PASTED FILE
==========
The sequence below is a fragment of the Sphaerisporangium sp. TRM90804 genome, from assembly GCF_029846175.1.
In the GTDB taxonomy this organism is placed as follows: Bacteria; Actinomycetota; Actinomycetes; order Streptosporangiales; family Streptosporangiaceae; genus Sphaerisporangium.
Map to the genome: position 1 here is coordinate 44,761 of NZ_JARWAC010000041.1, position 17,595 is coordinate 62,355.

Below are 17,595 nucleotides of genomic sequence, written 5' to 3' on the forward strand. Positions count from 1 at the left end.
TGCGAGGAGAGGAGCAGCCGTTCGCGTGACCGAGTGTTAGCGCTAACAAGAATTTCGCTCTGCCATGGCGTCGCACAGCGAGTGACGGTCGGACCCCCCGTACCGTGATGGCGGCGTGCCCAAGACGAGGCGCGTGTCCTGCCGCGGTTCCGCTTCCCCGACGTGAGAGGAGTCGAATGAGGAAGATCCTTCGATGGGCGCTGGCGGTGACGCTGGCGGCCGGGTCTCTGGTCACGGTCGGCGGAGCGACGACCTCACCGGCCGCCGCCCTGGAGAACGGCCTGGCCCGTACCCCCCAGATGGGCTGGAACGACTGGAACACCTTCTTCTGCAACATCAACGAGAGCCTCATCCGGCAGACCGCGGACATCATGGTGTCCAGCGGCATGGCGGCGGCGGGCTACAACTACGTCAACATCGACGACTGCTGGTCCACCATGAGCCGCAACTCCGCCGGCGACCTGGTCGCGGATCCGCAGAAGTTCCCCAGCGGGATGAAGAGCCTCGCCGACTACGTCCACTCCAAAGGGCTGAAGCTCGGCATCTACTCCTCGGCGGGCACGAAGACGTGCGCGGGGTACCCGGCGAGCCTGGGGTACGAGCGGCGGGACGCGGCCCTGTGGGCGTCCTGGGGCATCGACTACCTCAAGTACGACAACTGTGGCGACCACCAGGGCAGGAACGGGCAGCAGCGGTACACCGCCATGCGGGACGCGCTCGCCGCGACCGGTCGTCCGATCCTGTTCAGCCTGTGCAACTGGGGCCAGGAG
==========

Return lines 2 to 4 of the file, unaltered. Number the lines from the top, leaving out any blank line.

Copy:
In the GTDB taxonomy this organism is placed as follows: Bacteria; Actinomycetota; Actinomycetes; order Streptosporangiales; family Streptosporangiaceae; genus Sphaerisporangium.
Map to the genome: position 1 here is coordinate 44,761 of NZ_JARWAC010000041.1, position 17,595 is coordinate 62,355.

Below are 17,595 nucleotides of genomic sequence, written 5' to 3' on the forward strand. Positions count from 1 at the left end.